Some of the best products and services are the ones developed to meet an internal business need: An executive needs a widget, deploys a developer to make his vision a reality, and later recognizes that the widget they develop could help other businesses, too.
That scenario describes how Boise, Idaho-based fraud prevention services provider Kount Inc. launched in January 2008. The idea, says Chief Operating Officer Steven Rouse, was self-serving.
In the mid-2000s, the leaders of Boise, Idaho-based Keynetics realized the company needed some kind of fraud protection for its subsidiary, Clickbooks, a large e-book and digital product retailer.
“We figured out that fraudsters were out there, and we needed a solution to protect us from them,” says Rouse. “We invested in technologies to help protect our business.”
After some research and development, Clickbooks debuted its new fraud protection system, and Rouse and his partners realized their new technology could help other business owners, too.
“We had a noncompete [contract] at that time,” says Rouse. “We couldn’t be in the fraud business. But that expired in January 2008, and we launched. What we had was really good, and other merchants could benefit from it.”
Since then, Kount has grown to provide clients with an off-the-shelf, end-to-end fraud protection system at a fixed cost. But clients also have the ability to control their services to meet their own unique needs.
“Kount is a complete solution and not just a tool,” says Rouse. The system is designed to work for a variety of businesses, including merchants, online communities, and financial institutions. “Our system is really fast,” says Rouse. “When it sees an inquiry on a customer, it will run analytics and generate scores, and then send back a response to the client in about 300 milliseconds. A lot of times, we’re faster than Visa or MasterCard in terms of getting a response
Kount’s focus on card-not-present technologies also opens doors for clients. “We don’t necessarily have a cardcentric model anymore,” says Rouse. “Someone might accept new applications for a service or an account online, and instead of a card number they might accept a Social Security number or driver’s license ID. We have to make real-time decisions about whatever they’re asking us to monitor.”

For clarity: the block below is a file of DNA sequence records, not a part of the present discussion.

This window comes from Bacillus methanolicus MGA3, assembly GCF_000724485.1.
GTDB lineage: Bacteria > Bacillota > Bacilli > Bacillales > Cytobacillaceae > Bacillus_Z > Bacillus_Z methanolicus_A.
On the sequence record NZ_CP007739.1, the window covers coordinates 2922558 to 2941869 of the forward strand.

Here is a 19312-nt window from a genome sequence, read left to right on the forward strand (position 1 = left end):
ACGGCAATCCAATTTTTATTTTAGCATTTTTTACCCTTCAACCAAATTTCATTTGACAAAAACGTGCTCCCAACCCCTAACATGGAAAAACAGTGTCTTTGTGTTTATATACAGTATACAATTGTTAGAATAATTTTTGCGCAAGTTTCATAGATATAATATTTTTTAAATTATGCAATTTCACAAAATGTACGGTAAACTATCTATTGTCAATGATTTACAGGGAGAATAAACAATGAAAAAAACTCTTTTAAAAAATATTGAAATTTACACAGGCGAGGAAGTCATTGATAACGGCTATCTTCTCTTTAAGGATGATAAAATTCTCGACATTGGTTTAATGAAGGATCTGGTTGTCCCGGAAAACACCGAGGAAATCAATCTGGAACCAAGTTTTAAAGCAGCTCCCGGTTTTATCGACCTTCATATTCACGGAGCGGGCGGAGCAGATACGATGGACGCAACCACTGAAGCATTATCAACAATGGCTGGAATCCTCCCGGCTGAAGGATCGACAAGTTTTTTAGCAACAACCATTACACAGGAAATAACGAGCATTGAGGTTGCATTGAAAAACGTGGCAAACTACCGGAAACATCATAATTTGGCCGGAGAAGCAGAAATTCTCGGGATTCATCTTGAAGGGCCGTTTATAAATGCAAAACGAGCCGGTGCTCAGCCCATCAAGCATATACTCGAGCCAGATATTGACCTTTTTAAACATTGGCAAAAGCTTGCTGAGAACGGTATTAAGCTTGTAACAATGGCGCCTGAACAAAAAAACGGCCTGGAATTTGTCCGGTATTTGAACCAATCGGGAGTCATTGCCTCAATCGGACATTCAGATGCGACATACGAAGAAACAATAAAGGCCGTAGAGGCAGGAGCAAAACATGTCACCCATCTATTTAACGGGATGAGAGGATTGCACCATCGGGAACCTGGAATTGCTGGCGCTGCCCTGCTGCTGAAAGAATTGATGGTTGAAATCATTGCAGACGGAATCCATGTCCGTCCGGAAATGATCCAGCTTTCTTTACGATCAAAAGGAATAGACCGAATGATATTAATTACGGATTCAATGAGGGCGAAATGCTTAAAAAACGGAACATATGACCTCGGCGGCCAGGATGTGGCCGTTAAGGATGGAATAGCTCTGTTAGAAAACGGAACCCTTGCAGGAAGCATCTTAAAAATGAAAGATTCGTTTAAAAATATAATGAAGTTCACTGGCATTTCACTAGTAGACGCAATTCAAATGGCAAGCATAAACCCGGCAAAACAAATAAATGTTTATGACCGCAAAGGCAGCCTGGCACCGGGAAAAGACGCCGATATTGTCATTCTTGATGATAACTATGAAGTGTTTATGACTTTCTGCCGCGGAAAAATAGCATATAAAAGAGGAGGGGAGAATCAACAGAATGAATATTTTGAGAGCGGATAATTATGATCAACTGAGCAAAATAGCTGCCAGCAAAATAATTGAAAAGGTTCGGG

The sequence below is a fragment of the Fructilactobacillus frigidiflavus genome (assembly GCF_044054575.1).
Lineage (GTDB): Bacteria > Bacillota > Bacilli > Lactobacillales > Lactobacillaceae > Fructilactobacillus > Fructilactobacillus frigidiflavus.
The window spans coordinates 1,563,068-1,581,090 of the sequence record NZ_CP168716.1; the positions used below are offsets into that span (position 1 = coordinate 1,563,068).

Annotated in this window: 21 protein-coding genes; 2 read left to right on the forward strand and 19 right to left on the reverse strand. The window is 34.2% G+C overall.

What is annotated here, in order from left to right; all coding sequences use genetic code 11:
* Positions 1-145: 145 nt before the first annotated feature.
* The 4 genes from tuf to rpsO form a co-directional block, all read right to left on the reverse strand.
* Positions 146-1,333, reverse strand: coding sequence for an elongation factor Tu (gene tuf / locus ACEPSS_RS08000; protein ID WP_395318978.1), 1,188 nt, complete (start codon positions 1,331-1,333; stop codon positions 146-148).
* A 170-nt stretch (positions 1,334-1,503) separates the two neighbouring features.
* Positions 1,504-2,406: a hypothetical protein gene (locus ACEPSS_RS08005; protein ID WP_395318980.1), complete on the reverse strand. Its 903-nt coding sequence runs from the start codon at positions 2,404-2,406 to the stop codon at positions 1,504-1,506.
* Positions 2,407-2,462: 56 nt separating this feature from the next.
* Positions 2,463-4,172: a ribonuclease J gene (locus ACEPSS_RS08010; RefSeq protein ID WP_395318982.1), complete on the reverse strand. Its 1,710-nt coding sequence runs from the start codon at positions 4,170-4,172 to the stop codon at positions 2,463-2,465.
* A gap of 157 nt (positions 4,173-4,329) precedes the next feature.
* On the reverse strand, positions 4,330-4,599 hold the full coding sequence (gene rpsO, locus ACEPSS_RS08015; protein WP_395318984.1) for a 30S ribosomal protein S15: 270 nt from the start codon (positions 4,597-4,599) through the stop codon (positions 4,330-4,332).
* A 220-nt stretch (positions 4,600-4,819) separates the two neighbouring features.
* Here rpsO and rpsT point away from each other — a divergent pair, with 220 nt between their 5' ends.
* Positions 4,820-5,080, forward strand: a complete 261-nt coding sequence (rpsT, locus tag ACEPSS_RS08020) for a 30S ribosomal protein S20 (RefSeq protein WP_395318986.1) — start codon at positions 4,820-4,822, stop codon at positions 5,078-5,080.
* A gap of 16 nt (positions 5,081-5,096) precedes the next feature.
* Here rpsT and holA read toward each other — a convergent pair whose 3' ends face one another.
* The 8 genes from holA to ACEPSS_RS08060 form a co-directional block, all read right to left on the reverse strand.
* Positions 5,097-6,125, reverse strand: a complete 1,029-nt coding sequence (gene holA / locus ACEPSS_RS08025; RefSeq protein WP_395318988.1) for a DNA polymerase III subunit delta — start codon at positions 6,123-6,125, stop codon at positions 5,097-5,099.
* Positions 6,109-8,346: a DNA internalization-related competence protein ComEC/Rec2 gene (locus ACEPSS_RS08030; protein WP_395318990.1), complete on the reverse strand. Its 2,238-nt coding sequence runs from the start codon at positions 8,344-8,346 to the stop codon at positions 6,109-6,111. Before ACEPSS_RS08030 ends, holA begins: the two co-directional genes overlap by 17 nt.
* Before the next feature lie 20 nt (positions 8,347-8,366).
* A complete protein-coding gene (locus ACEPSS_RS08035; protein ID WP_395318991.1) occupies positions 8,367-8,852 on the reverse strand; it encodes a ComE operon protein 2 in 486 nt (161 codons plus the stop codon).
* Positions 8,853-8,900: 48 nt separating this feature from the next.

Simplicity and customization also are key, especially for smaller merchants without fraud experts of their own.
“We talk about it as a single pane of glass that a merchant can use to fight fraud,” says Rouse. “It encompasses not only the front-end fraud detection piece, but also a lot of times merchants will want to do manual reviews. So we roll to integrate front-end tools with manual review tools to offer a complete solution that their fraud group can work with.”
Much of Kount’s growth has come through carefully forged partnerships with other payments industry providers. One example is its partnership with merchant acquirer and payment processor Chase Paymentech to provide a Kount-powered system called Safetech.
Most recently, Kount launched a partnership with LexisNexis to marry that company’s verification data with Kount’s fraud protection capabilities, helping them reach the next step in their business development.
“Lots of customers look to [LexisNexis] to provide information around validation, verification, and personally identifiable information,” says Rouse. “That all helps with account creation and mitigating risk, and they needed to get into fraud detection.” LexisNexis will start selling its
branded Retail Decision Maker, powered by Kount, in the near future.
Similar behind-the-scenes partnerships are a hallmark of Kount’s business strategy. “It’s important to us to work with our channel partners to deploy our services,” says Rouse. “We white-label it and give it to our partners to sell. They don’t have to become experts in fraud. They just take it, brand it, and sell it.”
Written by Kim Fernandez for Transaction Trends Magazine.